How to Use a Mil-Dot in a Scope?

How to Use a Mil-Dot in a Scope

The use of Mil-Dots in a hunting scope is not that easy. Nowadays, people lean towards a laser rangefinder to get the estimated distance, but a Mil-Dot can come to the rescue when the rangefinder fails.

Formula for estimated distance in yards:

(Size of the target in inches × 27.778 (a constant used for calculating distance in yards)) / mil size = estimated distance (yards)

Formula for estimated distance in meters:

(Size of the target in cm × 10 (a constant used for calculating distance in meters)) / mil size = estimated distance (meters)

For example, if an object on the reticle is 15” or 38.1 cm tall and it’s spreading to almost 1.5 mil space on the reticle, then use this formula to calculate the distance.

In yards:

(15” ×27.778) / 1.5 = 416.67 / 1.5 = 277.78 yards

In meters:

(38.1 cm ×10) / 1.5 = 381/ 1.5 = 254 meters

You can use these two formulas or you can use only one formula by converting either converting cm into inches or inches into cm.

How to Use a Mil-Dot Reticle Scope for Range Finding?

How to Use a Mil-Dot Reticle Scope for Range Finding

Whenever you are ready to target a specific range, you need to go through all the calculations for the perfect shot. Keep in the view the ballistic impact and wind speed for the ideal shot.

Mil captures the angular measurement, not the linear measurement. It’s 1/ 6400th of a circle as per standard evaluation. So, a milliradian equals 1 yard at 1000 yards and 1 meter at 1000 meters.

Here’s the formula to find the range in a Mil Dot reticle scope:

(The width or height of the target in yards × 1000) / target’s width or height in mils = range (in yards)

The formula for the meters is actually the same, but all the measurements should be in meters, not yards.

(The width or height of the target in meters × 1000) / target’s width or height in mils = range (in meters)

For example, if a target object is of 2 yards in height, and covers 1.5 lengths in mils, then range equals:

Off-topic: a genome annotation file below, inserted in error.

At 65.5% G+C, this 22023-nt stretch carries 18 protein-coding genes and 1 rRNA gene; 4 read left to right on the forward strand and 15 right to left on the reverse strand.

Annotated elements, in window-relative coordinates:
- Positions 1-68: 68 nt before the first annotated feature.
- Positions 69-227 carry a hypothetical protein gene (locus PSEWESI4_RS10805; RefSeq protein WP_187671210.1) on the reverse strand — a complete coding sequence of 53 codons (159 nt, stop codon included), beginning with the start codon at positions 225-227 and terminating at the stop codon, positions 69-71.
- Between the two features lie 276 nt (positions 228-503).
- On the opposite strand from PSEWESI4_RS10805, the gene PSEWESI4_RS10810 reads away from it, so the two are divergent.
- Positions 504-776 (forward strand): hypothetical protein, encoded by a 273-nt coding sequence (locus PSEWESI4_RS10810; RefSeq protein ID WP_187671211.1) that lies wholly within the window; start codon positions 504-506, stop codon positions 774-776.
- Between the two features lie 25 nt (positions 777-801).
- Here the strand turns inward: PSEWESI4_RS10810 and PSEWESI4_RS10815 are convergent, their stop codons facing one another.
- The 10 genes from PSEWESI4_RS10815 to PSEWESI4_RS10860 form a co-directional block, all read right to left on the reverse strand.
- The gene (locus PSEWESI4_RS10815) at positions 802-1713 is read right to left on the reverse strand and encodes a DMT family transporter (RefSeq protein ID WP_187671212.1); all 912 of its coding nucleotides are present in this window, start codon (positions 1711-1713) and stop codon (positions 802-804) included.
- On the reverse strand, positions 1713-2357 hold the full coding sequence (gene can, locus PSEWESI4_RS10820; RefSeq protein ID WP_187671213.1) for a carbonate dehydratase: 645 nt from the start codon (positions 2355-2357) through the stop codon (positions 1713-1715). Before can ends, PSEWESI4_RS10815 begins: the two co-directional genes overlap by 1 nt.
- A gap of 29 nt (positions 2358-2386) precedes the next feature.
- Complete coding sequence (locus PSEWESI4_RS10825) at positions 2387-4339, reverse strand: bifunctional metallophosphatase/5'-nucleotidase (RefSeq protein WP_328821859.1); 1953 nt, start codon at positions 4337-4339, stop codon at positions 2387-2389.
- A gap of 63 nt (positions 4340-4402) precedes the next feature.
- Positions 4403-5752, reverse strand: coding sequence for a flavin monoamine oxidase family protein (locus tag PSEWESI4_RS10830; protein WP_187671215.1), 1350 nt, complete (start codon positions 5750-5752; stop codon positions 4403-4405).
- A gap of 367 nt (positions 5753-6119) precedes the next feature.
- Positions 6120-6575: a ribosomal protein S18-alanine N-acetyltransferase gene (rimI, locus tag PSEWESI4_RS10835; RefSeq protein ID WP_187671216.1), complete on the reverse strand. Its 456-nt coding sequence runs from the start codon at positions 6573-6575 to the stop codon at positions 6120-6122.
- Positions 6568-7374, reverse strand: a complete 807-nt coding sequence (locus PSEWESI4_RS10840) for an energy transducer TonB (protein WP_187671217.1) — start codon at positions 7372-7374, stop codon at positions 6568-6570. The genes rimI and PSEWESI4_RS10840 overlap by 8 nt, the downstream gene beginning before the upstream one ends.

(2×1000)/ 1.5 = 1333.34 yards

How to Use Mil for Bullet Drop?

Bullet drop shows the exact dropping limit at a certain range or distance. In order to get a precise calculation of your aiming point and hitting point at the drop rate, you need to know about your rifle and ballistic effect.

There are numerous online calculators available for getting a precise number for bullet drop.

If you want to shoot at 100 yards, you won’t face any bullet drop. However, keep in mind that it’ll gradually increase every 100 yards.

Distance (yards) 100 200 300 400 500
Bullet drop (inches) 0 4.2 15.7 37.6 73.0
Mil adjustment 0 0.6 1.5 2.6 4.1
Distance (meters) 100 200 300 400 500
Bullet drop (centimeters) 0 14 51.7 122.37 242.3
Mil adjustment 0 0.7 1.7 3.1 4.8

The formula that can help you understand and adjust your scope:

Bullet drop / fixed 1 mil size for the distance (as 3.6 per 100 yards) = required adjustment

Example: For 300 yards, the trajectory will be something like this:

15.7” / 10.8” = 1.5 is the required adjustment.

For centimeters calculation, you need to convert the centimeters into inches and apply the same formula.


1. What‘s better – Mil-Dot or MOA?

Ans. Mil-Dot (milliradian) and MOA (minute of angle) have their pros and cons. A Mil-Dot provides 1/10 clicks, which is considered less fine than the MOA’s ¼ clicks adjustment.

2. How many inches are a mil at 100 yards?

Ans. There are 3.6 inches in a mil at 100 yards, but these inches will change when the yards change. For example, at 200 yards, they’ll change into 7.2 inches. In meters, 1 mil equals 10 cm at 100 yards.

3. What does the military use – Mil or MOA?

Ans. The military uses mil mostly, but definitely, they haven’t forgotten about their best blend, from the 70s and 80s, of mil based reticle and MOA knobs.

About the author

Erik Himmel

A Part-Time Firearm Instructor

Hi, this is Erik. We all know firearms are dangerous, but only when one doesn’t know how to use and care for them. I have 15+ years of experience with different types of guns and for the last 10 years, I have taught numerous people how to hold and shoot a gun while staying safe and keeping the surroundings unharmed. My neighbors are some of my biggest admirers who enjoy talking to me about their guns, firearms safety and maintenance.